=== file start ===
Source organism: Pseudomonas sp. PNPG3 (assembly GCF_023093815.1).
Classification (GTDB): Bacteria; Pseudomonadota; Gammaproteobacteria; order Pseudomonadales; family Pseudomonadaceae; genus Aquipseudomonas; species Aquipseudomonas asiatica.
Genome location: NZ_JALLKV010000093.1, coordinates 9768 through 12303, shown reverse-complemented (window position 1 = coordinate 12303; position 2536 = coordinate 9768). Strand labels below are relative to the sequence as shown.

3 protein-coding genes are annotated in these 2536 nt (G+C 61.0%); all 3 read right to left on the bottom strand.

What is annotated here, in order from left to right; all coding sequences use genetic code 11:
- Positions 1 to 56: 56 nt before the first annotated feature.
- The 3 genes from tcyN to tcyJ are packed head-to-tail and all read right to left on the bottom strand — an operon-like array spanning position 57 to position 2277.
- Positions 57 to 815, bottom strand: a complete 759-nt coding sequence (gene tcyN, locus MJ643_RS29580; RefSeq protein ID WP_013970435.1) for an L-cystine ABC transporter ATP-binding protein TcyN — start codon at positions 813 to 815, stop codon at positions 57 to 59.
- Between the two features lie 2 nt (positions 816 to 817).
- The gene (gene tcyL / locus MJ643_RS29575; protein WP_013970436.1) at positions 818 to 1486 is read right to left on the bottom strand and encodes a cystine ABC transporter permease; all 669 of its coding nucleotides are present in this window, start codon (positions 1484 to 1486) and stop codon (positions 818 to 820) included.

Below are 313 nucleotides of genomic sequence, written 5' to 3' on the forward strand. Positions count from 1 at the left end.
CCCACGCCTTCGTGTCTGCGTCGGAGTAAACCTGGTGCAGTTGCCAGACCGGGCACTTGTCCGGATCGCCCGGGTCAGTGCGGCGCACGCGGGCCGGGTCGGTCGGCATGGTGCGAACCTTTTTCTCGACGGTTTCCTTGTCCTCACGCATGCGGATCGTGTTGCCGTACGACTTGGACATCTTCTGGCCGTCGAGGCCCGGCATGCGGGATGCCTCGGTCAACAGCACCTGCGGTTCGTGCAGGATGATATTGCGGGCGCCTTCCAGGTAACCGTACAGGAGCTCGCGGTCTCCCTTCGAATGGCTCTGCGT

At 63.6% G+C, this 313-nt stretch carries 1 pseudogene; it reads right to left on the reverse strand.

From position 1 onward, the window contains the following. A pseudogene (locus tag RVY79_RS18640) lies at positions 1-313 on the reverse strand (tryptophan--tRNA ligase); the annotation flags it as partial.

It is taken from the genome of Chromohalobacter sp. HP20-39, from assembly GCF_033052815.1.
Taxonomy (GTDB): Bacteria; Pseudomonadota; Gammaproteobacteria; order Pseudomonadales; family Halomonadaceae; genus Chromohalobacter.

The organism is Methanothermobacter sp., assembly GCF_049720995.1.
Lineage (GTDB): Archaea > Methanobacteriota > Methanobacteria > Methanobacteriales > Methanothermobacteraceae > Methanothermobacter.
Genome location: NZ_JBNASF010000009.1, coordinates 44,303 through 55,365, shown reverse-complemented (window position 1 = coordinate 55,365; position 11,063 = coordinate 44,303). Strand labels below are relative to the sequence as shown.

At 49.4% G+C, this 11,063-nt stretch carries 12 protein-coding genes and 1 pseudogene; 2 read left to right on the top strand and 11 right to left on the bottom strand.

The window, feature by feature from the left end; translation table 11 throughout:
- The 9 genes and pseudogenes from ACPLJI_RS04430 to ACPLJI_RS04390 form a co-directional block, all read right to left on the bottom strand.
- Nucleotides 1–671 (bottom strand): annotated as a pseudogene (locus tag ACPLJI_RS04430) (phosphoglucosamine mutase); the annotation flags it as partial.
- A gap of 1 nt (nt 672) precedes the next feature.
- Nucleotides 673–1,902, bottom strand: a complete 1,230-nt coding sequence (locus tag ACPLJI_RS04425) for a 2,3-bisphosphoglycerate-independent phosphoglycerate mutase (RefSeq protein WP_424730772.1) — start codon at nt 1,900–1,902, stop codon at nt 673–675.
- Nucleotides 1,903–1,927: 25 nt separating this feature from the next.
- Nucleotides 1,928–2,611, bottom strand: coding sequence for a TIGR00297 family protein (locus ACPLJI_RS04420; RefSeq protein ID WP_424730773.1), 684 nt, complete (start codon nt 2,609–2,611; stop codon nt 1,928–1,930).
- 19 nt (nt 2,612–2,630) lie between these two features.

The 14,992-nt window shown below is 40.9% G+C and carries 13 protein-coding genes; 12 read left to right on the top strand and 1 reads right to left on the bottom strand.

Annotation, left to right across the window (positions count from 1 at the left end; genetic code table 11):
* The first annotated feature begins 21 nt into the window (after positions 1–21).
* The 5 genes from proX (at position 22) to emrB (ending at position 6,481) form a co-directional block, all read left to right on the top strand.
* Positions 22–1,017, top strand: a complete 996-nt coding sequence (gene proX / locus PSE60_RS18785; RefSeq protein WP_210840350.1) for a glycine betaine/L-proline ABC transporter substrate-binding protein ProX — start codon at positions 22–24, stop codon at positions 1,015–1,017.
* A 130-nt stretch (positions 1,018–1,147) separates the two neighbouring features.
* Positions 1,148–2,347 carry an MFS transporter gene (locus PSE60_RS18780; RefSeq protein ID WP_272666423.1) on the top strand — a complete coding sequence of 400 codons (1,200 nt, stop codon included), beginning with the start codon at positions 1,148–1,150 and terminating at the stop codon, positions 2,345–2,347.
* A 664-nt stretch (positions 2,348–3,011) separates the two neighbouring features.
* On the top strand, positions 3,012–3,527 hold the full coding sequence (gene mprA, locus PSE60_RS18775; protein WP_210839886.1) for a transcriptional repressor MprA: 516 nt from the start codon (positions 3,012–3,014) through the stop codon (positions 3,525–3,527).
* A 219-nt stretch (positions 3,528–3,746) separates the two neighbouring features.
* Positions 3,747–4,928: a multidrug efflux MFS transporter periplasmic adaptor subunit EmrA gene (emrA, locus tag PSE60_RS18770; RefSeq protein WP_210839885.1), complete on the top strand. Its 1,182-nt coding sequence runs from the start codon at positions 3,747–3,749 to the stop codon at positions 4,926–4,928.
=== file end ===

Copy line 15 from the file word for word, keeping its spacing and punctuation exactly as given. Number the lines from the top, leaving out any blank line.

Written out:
It is taken from the genome of Chromohalobacter sp. HP20-39, from assembly GCF_033052815.1.